I wasn’t until I started pitching stories and articles to niche magazines that Chicken Armor® really started gaining traction. Our biggest breakout was when a small but very relevant magazine, Backyard Poultry Magazine picked up and ran a full feature about our invention.
Because of the success we saw from the feature, I started pitching tirelessly to media outlets large and small. None of the other media coverage got us the same success as “Backyard Poultry Magazine” but every outlet provided us with more exposure and credibility.
The profits generated allowed us to not only pay for more traditional advertising but to also pay for trademarking and patenting fees. Again, to keep expenses low, I attempted both processes myself. The trademark process was successful and fairly straightforward (you don’t need legal training to complete the trademark process) but the patent process was more complex.
After being denied, we sought legal help for the patent process. Unfortunately, after quite a bit of investment into the process, we decided to abandon it due to spiraling costs. We decided that our micro-niche market was too small for it to be worth suing any infringers over anyway.
Since launch, what has worked to attract and retain customers?
We’ve tried many marketing avenues: Google Adwords, Facebook ads, niche print media advertising, Facebook and chicken blog giveaways.
Our main marketing success is by far, via pitching stories to media outlets. While there isn’t a monetary cost for such coverage, it requires persistence, time and effort.
The best outlets to focus on are the ones that cater to your target audience. For example, if you sell hunting knives, you’ll want to look for not only hunting publications but also periphery media outlets like outdoorsman or survivalist publications/groups/podcasts etc.
If you have a better kids’ lunchbox to sell, your customer is not the child but their mother or even grandparent. Focus on them. I’ve found that the bigger and more mainstream the outlet, the fewer the follow through sales.
In general, you can pitch your story to the editor or producer of your chosen outlet. Bear in mind that the bigger the entity, the less likely it would be for them to pick up or to even respond to you. I’ve found helpareporter.com and podcastguests.com to be good places to pitch to the media.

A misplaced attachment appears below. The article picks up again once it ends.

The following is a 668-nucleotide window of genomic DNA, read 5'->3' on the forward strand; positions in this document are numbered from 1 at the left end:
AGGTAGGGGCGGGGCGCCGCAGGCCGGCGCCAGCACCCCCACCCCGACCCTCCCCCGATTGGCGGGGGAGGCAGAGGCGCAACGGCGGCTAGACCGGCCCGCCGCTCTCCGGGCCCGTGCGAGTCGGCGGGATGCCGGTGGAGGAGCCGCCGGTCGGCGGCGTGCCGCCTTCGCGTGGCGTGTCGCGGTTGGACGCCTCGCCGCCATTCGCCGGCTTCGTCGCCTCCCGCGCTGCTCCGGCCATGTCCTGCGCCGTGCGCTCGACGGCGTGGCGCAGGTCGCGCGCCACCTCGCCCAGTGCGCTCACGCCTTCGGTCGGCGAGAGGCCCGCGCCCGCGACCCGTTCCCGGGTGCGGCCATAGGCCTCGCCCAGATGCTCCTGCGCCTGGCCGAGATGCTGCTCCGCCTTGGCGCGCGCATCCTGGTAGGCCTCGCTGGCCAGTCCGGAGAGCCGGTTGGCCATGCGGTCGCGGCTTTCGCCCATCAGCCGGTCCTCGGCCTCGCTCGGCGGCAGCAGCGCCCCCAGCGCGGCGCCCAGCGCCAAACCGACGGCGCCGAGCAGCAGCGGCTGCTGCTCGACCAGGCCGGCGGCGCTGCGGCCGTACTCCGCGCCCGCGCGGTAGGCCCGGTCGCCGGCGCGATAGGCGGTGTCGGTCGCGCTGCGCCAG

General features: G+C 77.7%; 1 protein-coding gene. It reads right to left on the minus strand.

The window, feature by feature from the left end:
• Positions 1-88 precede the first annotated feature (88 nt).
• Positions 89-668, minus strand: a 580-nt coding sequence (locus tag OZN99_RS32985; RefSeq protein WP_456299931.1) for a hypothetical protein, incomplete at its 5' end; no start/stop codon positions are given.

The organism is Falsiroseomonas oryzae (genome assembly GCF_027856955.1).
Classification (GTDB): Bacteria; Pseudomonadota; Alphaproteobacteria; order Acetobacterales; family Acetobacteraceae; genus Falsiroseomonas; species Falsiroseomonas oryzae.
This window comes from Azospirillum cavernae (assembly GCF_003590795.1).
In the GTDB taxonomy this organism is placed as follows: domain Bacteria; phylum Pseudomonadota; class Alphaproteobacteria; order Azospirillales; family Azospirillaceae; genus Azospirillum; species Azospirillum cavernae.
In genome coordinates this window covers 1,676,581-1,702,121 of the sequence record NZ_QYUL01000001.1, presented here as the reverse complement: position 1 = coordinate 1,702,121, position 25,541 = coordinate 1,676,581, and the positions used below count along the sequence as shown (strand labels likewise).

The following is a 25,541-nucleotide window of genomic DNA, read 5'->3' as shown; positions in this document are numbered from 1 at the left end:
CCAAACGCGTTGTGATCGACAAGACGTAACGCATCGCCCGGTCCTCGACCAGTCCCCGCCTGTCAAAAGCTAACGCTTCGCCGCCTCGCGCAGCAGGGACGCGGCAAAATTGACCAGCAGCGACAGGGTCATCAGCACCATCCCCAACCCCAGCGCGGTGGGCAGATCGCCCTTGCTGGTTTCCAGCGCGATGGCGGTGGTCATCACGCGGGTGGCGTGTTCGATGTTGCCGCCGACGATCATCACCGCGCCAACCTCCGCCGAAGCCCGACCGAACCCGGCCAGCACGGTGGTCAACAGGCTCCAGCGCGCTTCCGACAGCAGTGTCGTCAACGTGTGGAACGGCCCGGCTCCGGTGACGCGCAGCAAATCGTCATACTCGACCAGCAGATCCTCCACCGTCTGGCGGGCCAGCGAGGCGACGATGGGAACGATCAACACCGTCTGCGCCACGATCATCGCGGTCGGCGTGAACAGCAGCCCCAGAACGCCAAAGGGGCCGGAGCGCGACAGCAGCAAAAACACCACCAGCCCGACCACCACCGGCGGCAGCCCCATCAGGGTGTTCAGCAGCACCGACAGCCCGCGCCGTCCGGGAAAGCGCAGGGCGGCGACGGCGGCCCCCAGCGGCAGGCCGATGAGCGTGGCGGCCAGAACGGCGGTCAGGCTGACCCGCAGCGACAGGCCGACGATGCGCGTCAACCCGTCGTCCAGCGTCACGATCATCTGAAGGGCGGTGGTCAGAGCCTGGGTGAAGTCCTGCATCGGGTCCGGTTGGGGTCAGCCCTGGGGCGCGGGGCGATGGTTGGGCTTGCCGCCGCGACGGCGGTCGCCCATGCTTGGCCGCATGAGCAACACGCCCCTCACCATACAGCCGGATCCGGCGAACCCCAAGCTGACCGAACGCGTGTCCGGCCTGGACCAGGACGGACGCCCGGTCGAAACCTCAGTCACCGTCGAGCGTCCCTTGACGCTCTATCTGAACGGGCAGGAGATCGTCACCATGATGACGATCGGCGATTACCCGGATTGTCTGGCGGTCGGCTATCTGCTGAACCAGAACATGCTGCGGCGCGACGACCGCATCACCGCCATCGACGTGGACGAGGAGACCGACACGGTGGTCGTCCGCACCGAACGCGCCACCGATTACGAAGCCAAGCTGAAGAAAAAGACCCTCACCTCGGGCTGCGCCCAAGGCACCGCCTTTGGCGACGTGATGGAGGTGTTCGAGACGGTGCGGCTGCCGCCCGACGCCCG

Remember: when pitching, it’s not about you. It’s about them. You’ll need to spin your story in a way that will be of interest to their audience.
I never turn down an opportunity to be featured, even if the outlet seems irrelevant. You never know who’ll read about you there. You’ll also generally get an SEO boost from being featured.
How are you doing today and what does the future look like?
In an interesting twist to the business, I turned my pile of rejected story pitches into a book on backyard chicken-keeping. The book, in turn, spawned a self-publishing business with a portfolio of over a dozen books and over two dozen journaling books.
This, together with an expansion into print-on-demand t-shirts by Amazon Merch provide us with multiple steady passive income sources.
For the longer term, we are working towards expanding our homestead product-line under the umbrella byJillb.com brand. The possibilities for products under this self-reliance brand are vast and may include anything from homemade soaps to pink-themed produce!
Through starting the business, have you learned anything particularly helpful or advantageous?
My advice would be to keep your startup costs as low as possible. Not being heavily invested in something frees you from the pressure of “making it”. It gives you the leeway to fail or to pivot your business.
You can always scale up or scale across as you make more money. If something becomes stressful or a burden then you might want to start reevaluating what you’re doing because I think running a business is also about enjoying what you’re doing.
If it’s not fun, you might as well go back to having a steady-paying job!
What platform/tools do you use for your business?
What have been the most influential books, podcasts, or other resources?
Microbusiness Independence: How to Quit Your Job and Start to Live by Anna Hess gave me the shoestring marketing ideas.
Pat Flynn’s Smartpassiveincome.com blog has a lot of good information.
Advice for other entrepreneurs who want to get started or are just starting out?
Do it. Keep your expenses low. Be flexible and open-minded to new opportunities and ideas. Don’t be afraid to fail.
I have more failed business ideas than I care to remember! Also, don’t be too quick to quit your day job.
Where can we go to learn more?
If you have any questions or comments, drop a comment below!